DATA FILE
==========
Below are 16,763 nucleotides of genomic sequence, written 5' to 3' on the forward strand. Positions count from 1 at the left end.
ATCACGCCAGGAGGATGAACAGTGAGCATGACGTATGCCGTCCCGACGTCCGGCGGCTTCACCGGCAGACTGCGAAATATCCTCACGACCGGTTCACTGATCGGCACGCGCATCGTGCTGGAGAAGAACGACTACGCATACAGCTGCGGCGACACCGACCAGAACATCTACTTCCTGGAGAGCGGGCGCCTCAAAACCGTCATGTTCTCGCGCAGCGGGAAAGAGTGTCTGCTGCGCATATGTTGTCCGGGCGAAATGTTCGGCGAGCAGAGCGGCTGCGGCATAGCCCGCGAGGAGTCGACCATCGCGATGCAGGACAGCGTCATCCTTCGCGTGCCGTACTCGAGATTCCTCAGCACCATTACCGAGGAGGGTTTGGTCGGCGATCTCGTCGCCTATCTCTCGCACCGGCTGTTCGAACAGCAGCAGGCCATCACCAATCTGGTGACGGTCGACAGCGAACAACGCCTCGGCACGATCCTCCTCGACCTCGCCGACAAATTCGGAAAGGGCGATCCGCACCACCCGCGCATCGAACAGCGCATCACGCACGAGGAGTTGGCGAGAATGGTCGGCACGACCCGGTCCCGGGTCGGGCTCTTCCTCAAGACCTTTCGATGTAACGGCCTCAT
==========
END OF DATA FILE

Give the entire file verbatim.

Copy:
Below are 16,763 nucleotides of genomic sequence, written 5' to 3' on the forward strand. Positions count from 1 at the left end.
ATCACGCCAGGAGGATGAACAGTGAGCATGACGTATGCCGTCCCGACGTCCGGCGGCTTCACCGGCAGACTGCGAAATATCCTCACGACCGGTTCACTGATCGGCACGCGCATCGTGCTGGAGAAGAACGACTACGCATACAGCTGCGGCGACACCGACCAGAACATCTACTTCCTGGAGAGCGGGCGCCTCAAAACCGTCATGTTCTCGCGCAGCGGGAAAGAGTGTCTGCTGCGCATATGTTGTCCGGGCGAAATGTTCGGCGAGCAGAGCGGCTGCGGCATAGCCCGCGAGGAGTCGACCATCGCGATGCAGGACAGCGTCATCCTTCGCGTGCCGTACTCGAGATTCCTCAGCACCATTACCGAGGAGGGTTTGGTCGGCGATCTCGTCGCCTATCTCTCGCACCGGCTGTTCGAACAGCAGCAGGCCATCACCAATCTGGTGACGGTCGACAGCGAACAACGCCTCGGCACGATCCTCCTCGACCTCGCCGACAAATTCGGAAAGGGCGATCCGCACCACCCGCGCATCGAACAGCGCATCACGCACGAGGAGTTGGCGAGAATGGTCGGCACGACCCGGTCCCGGGTCGGGCTCTTCCTCAAGACCTTTCGATGTAACGGCCTCAT